Recently, it was announced that the government would be easing some of the restrictions in the Thai Foreign Business Act. At the same time, the Thai government has also announced that the rules still on the books would become the subject of more stringent enforcement. This leads us back to the issue of work permits. It would appear that the government is preparing to allow foreign companies to engage in certain previously restricted activities, but the upshot of this is that the rules and regulations regarding activities that are still restricted will be enforced more diligently than before.  To quote a recent posting on Thaivisa.com from the British Chamber of Commerce in Thailand Magazine:

“Unfortunately, the Labour Department has revised Work Permit regulations and a new list of the types of work foreigners are allowed to conduct will be issued by February 2010 at the latest. According to the current draft of the Ministerial Regulation, the new rules and practice will impact on current work permits (when they are extended) and also new work permits. [...] Despite the position of all foreign Chambers that liberalisation and streamlining of visa and work permit regulations would be advantageous for attracting and retaining much needed foreign investment, certain ministries appear to have taken the opposite view.”

It would appear that the Thai Ministry of Labour is taking a rather tough stance with regard to the enforcement of work permit regulations.

Although it is quite common to see such attitudes in difficult economic times, this author cannot help but wonder if this is the best course of action for the overall Thai economy. Small and medium sized businesses owned or managed by foreign nationals will likely be the most adversely impacted by this new policy and there is strong evidence that such enterprises act as the driving force for the economy-at-large. In these tough economic times, attracting foreign skilled labour and investment may be better than promulgating rules that make working in Thailand more difficult.

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29th December 2009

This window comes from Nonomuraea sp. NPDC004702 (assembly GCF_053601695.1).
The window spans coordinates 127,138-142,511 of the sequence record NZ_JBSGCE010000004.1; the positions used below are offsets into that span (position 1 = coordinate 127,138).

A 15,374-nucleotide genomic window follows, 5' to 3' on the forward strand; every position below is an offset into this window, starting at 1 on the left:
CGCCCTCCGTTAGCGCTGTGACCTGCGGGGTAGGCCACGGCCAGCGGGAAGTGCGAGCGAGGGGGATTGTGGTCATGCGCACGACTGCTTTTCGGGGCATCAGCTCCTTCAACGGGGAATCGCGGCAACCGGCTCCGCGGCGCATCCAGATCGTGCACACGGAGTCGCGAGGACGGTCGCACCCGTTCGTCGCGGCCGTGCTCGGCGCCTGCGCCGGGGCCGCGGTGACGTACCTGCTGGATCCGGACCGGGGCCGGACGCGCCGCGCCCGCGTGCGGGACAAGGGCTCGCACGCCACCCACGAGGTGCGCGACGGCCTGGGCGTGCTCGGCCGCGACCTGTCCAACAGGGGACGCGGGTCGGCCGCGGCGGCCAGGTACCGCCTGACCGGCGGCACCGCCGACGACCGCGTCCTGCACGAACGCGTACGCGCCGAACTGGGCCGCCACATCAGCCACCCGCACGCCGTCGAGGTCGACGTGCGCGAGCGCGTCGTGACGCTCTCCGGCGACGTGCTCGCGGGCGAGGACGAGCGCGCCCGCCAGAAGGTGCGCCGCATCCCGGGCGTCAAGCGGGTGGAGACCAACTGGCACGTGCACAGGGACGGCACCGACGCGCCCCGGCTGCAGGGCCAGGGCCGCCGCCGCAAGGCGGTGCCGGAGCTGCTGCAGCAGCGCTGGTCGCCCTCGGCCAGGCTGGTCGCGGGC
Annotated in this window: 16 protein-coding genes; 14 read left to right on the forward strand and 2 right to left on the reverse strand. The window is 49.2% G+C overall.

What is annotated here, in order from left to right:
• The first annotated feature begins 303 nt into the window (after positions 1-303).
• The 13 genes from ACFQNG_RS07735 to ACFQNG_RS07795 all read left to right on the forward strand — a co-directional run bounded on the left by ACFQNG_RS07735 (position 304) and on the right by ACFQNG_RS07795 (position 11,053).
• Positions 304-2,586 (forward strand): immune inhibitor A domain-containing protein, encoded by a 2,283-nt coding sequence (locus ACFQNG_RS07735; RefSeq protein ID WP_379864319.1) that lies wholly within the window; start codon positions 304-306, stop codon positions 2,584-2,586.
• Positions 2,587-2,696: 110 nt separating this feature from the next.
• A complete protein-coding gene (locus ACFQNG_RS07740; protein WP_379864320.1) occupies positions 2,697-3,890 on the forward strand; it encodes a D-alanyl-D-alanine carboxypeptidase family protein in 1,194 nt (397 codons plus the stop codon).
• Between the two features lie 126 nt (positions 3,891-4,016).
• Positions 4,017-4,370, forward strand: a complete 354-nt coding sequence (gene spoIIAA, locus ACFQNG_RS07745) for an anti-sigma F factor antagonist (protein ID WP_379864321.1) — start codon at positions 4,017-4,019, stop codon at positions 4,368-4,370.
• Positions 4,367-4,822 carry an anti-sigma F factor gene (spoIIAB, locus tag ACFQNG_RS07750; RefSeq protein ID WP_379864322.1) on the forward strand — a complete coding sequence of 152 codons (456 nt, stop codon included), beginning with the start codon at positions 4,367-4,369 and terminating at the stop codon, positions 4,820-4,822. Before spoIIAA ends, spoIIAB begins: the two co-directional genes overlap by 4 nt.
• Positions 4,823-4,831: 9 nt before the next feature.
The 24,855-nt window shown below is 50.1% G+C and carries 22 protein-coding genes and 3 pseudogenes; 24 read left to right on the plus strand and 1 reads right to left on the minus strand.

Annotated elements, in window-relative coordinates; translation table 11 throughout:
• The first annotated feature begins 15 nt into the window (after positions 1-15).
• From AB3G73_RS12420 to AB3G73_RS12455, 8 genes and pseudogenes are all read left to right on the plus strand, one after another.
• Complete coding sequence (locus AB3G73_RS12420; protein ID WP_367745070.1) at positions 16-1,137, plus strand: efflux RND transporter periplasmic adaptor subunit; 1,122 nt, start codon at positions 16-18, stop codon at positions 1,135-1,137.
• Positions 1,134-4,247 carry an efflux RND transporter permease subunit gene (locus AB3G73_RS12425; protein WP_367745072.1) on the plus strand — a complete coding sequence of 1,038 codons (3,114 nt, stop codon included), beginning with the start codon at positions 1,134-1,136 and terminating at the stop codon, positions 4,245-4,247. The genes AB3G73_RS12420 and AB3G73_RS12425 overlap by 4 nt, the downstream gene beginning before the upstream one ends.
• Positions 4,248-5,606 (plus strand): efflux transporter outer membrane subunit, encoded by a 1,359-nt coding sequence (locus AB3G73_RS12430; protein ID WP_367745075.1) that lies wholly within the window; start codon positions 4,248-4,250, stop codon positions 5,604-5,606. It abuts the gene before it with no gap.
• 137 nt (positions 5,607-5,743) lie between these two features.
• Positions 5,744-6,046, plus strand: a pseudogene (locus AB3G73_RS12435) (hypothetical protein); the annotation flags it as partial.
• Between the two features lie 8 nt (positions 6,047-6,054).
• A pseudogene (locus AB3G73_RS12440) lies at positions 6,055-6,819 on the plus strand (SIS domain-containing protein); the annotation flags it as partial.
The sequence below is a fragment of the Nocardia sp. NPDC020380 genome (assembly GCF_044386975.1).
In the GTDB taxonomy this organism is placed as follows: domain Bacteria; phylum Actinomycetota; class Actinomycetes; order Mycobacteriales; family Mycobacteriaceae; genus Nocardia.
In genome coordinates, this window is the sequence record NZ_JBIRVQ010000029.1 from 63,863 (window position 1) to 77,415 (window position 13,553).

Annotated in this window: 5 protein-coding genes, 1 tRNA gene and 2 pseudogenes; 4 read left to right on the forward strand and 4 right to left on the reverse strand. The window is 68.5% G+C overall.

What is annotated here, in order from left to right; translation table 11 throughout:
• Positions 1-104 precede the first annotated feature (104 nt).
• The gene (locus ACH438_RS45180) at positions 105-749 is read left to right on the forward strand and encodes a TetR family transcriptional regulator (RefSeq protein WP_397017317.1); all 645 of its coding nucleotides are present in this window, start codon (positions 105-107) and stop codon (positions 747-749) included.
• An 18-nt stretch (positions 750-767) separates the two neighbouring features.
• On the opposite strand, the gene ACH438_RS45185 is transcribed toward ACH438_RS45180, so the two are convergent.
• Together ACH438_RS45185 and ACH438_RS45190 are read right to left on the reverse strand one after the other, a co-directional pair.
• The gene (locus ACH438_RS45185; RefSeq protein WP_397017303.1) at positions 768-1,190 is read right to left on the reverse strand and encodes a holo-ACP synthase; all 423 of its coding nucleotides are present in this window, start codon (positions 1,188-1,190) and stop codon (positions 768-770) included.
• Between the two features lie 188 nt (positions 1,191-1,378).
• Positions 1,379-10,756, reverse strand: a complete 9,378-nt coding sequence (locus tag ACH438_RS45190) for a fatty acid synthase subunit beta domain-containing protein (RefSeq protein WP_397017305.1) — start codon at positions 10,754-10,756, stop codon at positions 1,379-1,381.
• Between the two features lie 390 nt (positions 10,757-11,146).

Thailand can be a difficult business market for some foreign firms to enter due to the many restrictions placed upon foreigners who operate in the Kingdom.The Foreign Business Act precludes foreigners from engaging in many business activities. However, over the past decade there have been repeated attempts to amend the Foreign Business Act. These attempts have been made for a variety of reasons. Some have hoped to liberalize the Thai market while others have tried to make the regulations more restrictive. In either case, these attempts have been just that because very few have been able to push through legislation to modify the law.

Recently the website Thaivisa.com in conjunction with The Nation Newspaper are reporting that changes may be coming for the Thai Foreign Business Act. To quote from Thaivisa.com:

“The planned liberalisation of certain business sectors currently limited to Thai firms will be accompanied by the imposition of more stringent restrictions on foreign-owned businesses operating in the Kingdom if a series of proposals by the Commerce Ministry are accepted by economic ministers. Under the ministry’s proposed amendments to the Foreign Business Act (FBA), voting rights of foreign shareholders will be more tightly controlled…In an effort to boost foreign investment, the government is considering removing some industries from the FBA’s Annex III, which lists industries that are off-limits to non-Thais. Annex III businesses that might be opened up include tour guide operators; trading in agricultural futures; stock trading; derivatives trading; commercial banking; insurance and assurance; pawnshop operators; warehousing; schools; and credit fonciers [sic]. ‘The amendments should create clear regulations for controlling each type of business. It should make the environment friendlier for foreign investors and streamline business regulations. However, it may affect some Thai businesses that are not competitive with foreign firms,” said a senior Commerce Industry source.’”

Although all of the implications of these proposed changes have not yet been deciphered it is clear that these changes will have a dramatic impact upon the foreign business community in Thailand.

This amendment may also come with new restrictions for some types of companies in Thailand:

“The proposed removal of some businesses from Annex III has prompted a concurrent proposal to impose stringent controls on the voting rights of foreign shareholder, which must not be higher than 50 per cent. The amended regulations would only apply to new foreign-owned companies.”

Some corporate structures in Thailand provide disproportionate voting rights for certain shareholders. If approved, this amendment would likely mean the end of disproportionate corporate voting rights. This section of the proposed amendment will probably not be warmly greeted by the foreign business community in Thailand. As it states above, in its current form, this legislation should not affect the operation of a Thai Company that is currently in existence, but the final draft of this legislation could be very different from what is being debated at this time.